images borrowed from rationalobserver.com
Kall Me Kokopelli
“The flute is a heart song, like a
Not far from Four Corners monument,
I crossed into Colorado and drove up a
steep winding road for miles, emerging out
onto a pine tree forest on a high plateau
called Mesa Verde--named by Spanish
explorers in 1776, while America struggled
to become a country in the east.
This National Park was created in
1906 by Theodore Roosevelt, who was
the father of our park system. Indians lived
there in 7500 BCE, up to 22,000 of them, finally
abandoning the area in 1250 AD after years of
drought, warfare, & even cannibalism.
The park is huge, with over 600 cliff dwellings
preserved there. with names like Fire Temple,
My young wife was able to climb Spruce Tree House,
up & down the very steep stone Square Tower,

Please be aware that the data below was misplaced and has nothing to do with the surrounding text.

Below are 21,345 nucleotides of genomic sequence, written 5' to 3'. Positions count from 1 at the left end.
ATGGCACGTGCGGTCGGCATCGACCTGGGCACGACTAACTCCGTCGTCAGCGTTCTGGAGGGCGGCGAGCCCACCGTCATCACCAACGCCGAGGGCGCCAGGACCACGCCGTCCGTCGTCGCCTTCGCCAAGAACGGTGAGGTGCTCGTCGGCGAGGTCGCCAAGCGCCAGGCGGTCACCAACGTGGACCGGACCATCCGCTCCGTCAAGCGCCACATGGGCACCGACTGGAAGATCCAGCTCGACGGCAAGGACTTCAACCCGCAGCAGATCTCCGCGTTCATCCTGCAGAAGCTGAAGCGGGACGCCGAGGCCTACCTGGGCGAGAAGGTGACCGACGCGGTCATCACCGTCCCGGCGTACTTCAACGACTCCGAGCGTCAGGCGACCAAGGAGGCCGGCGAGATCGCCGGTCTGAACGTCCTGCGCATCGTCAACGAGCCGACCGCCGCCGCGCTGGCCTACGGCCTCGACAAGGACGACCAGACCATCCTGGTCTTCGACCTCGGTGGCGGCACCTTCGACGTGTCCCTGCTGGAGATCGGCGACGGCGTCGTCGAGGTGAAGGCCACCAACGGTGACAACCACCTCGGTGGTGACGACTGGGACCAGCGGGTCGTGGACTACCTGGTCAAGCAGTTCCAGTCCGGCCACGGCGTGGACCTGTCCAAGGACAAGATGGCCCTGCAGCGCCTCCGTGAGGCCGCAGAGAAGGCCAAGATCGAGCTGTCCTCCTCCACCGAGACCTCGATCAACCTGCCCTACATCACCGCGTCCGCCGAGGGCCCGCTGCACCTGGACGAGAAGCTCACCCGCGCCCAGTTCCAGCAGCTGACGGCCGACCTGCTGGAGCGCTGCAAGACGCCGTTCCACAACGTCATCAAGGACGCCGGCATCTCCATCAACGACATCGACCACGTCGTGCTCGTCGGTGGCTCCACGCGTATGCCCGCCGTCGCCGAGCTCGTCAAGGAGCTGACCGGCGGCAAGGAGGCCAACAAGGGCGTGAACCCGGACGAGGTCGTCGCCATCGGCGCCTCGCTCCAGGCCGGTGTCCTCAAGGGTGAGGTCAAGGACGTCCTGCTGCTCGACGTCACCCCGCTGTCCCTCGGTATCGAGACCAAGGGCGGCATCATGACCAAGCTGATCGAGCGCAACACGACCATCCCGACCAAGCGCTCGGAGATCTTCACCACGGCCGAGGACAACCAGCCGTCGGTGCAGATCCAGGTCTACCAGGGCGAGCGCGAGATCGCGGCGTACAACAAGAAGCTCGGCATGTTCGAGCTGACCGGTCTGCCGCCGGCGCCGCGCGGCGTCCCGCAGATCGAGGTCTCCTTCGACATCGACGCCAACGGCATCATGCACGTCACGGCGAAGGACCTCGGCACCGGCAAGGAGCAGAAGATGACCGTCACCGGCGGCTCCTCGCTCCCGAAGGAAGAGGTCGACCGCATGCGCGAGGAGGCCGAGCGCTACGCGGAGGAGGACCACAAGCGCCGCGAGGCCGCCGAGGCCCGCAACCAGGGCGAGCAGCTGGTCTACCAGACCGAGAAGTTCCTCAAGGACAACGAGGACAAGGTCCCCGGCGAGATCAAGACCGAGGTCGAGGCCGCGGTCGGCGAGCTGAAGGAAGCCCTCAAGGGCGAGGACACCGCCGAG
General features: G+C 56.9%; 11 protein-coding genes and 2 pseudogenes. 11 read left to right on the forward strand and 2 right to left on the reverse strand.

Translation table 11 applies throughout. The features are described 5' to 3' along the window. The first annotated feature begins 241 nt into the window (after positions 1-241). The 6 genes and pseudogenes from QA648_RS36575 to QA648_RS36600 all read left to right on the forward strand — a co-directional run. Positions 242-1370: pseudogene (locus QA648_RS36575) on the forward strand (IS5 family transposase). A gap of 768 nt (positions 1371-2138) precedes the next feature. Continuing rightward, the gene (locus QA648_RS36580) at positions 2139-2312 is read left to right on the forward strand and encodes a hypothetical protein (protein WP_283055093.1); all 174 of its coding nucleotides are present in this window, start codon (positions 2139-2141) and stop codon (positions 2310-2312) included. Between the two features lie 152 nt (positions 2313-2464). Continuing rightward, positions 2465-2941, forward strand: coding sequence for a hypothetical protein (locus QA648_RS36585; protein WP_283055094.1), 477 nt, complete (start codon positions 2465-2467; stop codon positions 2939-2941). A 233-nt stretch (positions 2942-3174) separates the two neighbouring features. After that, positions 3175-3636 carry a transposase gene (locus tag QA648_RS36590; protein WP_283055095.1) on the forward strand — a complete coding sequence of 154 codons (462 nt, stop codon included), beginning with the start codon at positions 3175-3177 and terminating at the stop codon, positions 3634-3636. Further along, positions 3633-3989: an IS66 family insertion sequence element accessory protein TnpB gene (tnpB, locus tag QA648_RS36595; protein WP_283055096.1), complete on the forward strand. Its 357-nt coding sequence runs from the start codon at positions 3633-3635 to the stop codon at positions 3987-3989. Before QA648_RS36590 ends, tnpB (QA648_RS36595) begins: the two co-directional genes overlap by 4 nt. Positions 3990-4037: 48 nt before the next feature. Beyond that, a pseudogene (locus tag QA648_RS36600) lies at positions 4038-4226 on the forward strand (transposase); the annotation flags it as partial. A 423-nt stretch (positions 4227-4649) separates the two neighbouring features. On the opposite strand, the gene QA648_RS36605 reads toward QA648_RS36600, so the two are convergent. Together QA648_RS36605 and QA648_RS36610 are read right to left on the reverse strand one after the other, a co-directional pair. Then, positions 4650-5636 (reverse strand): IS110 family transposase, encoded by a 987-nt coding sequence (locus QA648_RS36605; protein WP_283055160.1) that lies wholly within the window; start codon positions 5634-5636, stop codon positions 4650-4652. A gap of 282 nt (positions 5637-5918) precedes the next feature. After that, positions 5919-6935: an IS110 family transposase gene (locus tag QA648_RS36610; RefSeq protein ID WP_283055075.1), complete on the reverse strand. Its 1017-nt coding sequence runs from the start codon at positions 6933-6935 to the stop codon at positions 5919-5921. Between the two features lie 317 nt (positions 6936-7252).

steps so she could get close Oak Tree House, &
to the sandstone villages, but Sun Temple
I had to skirt along the jagged
edges of the cliffs, watching her with powerful binoculars.
This gave me more time to study all the petroglyphs. I
fell in love with the rock art star who appeared countless
times--the hunchbacked insect-like flute player called
Kokopelli, a god of agriculture, a fertility deity with
feathers or antenna protruding from his head, a spirit
of music, & a trickster god.
Ancient man always
adapted--carving homes out
of sandstone rock cliffs.
Posted over at dVerse Poets Pub